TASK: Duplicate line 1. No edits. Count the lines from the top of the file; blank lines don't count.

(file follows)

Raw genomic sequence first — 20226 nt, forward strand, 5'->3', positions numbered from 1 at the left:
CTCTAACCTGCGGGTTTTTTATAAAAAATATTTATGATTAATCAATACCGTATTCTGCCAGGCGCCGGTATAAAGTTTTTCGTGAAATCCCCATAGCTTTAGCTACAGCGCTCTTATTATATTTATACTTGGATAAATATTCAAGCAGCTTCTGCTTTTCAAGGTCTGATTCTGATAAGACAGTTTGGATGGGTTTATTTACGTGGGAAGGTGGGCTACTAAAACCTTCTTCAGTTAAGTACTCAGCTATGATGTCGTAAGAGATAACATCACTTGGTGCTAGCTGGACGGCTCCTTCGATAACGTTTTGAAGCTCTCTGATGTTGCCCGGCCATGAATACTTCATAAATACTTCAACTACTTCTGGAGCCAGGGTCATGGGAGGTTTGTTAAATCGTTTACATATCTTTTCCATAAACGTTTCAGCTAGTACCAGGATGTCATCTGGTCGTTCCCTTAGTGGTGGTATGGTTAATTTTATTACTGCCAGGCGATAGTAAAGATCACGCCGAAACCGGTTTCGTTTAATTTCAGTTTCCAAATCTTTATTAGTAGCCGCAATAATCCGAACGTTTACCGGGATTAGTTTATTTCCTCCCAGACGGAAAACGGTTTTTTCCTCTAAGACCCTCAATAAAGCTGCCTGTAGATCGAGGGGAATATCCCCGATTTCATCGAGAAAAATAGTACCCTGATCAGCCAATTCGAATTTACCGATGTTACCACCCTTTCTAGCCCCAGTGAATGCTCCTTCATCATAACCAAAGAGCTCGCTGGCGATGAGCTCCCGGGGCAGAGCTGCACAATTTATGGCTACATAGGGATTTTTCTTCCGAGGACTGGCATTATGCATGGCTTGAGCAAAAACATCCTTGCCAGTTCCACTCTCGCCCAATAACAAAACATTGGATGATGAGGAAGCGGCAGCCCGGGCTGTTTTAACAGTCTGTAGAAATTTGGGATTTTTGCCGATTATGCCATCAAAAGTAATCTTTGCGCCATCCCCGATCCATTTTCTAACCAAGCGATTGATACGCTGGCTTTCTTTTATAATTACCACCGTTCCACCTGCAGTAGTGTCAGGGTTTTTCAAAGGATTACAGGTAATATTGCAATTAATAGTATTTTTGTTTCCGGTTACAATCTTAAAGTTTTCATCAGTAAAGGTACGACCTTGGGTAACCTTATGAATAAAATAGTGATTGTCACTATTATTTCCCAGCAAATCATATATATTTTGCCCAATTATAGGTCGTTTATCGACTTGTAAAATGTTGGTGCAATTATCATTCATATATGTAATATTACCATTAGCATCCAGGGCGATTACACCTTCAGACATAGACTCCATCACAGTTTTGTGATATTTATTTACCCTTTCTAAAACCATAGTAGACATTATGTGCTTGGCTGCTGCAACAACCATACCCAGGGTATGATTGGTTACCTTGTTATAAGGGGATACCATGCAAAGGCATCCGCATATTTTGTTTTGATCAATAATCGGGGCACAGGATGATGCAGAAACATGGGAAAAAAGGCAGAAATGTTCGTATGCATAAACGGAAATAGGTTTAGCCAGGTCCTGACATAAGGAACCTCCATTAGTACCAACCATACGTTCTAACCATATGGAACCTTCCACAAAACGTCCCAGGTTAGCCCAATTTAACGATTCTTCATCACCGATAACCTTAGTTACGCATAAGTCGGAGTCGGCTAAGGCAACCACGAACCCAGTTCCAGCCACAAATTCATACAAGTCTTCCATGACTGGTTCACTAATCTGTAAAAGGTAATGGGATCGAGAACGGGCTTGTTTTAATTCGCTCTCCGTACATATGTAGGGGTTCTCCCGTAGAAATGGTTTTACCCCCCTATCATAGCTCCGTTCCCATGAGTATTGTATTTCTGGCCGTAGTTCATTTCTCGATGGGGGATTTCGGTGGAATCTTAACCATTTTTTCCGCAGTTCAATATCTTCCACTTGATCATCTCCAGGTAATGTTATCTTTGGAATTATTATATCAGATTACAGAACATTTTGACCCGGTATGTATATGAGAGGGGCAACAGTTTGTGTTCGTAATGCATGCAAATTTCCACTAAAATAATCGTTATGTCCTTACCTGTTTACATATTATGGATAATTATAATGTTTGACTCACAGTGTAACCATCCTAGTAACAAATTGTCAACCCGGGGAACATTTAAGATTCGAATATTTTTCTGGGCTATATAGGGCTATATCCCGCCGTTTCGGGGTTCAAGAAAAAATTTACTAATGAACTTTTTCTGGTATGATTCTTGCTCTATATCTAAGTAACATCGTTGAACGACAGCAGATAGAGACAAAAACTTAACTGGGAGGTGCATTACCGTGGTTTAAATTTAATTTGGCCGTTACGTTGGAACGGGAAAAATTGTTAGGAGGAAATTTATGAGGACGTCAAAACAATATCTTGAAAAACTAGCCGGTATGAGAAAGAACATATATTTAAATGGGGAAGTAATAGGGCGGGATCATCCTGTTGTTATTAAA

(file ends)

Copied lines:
Raw genomic sequence first — 20226 nt, forward strand, 5'->3', positions numbered from 1 at the left: